Rhonda Vincent Biography
"I remember the date."
Rhonda Vincent is reflecting back to the genesis of her new album with the same precision and clarity that she brings to her music. "It was January fifth of 2007. I had flown to Portland, Oregon, and I was in a hotel before a show. My husband called, and we started talking about all the wonderful things that were happening in our life. We wrapped it up by saying something like, 'Yeah, we got a Good Thing Going.' I hung up the phone and thought 'That's a good idea for an album title,' because that's where I am in my life..."
Good Thing Going, available on January 8, 2008 on Rounder Records, finds the "new queen of bluegrass" (in the words of the Wall Street Journal) in infectiously high spirits. Gleaming with hope, resilience, and gratitude, Vincent presents a set of songs that range from timelessly straight-ahead bluegrass to effervescent swing and heartfelt ballads delivered with both her road band The Rage and an impressive cast of supporting musicians and guest stars. With five new Rhonda originals or co-writes, Good Thing Going is her most personal, autobiographical project yet. "I have never written five songs to include on an album," she remarks. "I have to be inspired to write a song...but there's been no shortage of inspiration lately." The playful title cut, written not long after that pivotal phone call, is indicative of Vincent's outlook. "That song is mostly true," she says with a smile, "but it's up to you to separate the fact from the fiction."
Co-produced with her brother and long-standing musical cohort Darrin Vincent, Good Thing Going is the result of a vigorous creative process, all documented on www.rhondavincent.com in a series she calls "Join the Journey." "It's been a great thing," she explains, "to bring the fans into the project, and show them that making an album happens step-by-step – from choosing the songs to choosing the musicians to cutting the tracks to picking the cover art, recording the vocals, mixing, and mastering."
"From the very beginning, we want the right songs, the right musicians, the right guests," Rhonda explains. "Something I purposely targeted on this project was to have unique guests who might not be on everything you hear." Most astonishing is the presence of country star and Rhonda Vincent fan Keith Urban, who joins Vincent for an evocative version of the traditional lament "The Water is Wide." "I knew it was going to happen," a visibly excited Vincent says, "but I didn't tell anyone. I couldn't risk jinxing it!"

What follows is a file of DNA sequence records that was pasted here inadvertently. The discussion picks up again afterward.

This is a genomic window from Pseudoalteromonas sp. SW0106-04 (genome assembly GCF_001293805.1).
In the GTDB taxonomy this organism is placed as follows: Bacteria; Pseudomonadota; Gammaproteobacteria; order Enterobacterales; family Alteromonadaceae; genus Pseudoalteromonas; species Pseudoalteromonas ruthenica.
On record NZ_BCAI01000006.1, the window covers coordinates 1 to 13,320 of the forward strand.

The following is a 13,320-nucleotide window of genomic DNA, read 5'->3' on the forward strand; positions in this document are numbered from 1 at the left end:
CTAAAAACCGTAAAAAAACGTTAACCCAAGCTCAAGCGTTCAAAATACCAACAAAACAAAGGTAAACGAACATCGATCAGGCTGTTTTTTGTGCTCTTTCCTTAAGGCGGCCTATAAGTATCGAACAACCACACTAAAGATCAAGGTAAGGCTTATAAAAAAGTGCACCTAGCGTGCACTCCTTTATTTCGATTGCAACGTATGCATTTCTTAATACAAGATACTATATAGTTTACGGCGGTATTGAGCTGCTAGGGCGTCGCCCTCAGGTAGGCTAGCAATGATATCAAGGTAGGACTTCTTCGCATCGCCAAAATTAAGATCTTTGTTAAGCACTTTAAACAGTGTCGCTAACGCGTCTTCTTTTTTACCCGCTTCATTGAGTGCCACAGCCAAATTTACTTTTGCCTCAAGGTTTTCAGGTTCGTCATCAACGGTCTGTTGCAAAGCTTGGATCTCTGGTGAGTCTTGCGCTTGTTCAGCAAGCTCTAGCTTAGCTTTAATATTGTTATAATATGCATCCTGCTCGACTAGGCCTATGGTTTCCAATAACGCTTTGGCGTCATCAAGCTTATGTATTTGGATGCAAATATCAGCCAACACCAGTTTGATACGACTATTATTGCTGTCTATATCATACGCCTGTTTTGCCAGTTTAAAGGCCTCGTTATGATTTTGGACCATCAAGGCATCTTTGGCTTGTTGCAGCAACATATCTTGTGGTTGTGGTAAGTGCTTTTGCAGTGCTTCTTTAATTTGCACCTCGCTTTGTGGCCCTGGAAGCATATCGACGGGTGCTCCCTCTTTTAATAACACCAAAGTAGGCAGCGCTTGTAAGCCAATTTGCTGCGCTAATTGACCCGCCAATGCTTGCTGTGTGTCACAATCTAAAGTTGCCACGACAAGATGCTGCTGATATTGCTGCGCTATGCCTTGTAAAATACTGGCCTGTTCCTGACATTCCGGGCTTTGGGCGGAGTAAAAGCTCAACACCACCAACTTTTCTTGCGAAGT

Russell Moore, whose soaring voice has thrilled bluegrass fans as part of the popular band IIIrd Tyme Out, joins Vincent on a particularly meaningful ballad, "I Give All My Love To You." "To me," Rhonda says, "that song has become the centerpiece of the album. My assistant and dear friend Julia was getting married not long ago, and I was her wedding planner. She couldn't find a song for her wedding, so I took pen and paper and snuck off to the back of our Martha White Bluegrass Express bus, and just started writing down what I thought of her and how happy I was for her." That fans have already been asking Vincent for permission to perform the song at their own weddings, or those of their loved ones, is powerful testament to the song's honest, heartfelt sentiment.
It is the same heartfelt honesty that has propelled Rhonda Vincent to her standing among the premier artists in today's burgeoning bluegrass field. Born and raised in a musical family, she made her onstage debut singing and tapping a snare drum with her family's band The Sally Mountain Show when she was five years old. She picked up the mandolin (the instrument most associated with her, though she's no slouch on any instrument with strings) at age eight, the same year she released her debut 45 – a driving take on "Muleskinner Blues." Learning the nuances of harmony, arrangement, and stage presence by performing throughout her childhood, Vincent grew into a formidable musician and a radiant, captivating lead singer able to deliver both overpowering up-tempo numbers and soulful, introspective ballads. Her early bluegrass solo albums led to a Nashville deal, and the experience of recording her two fine commercial country efforts taught her essential lessons about the inner workings of the music industry.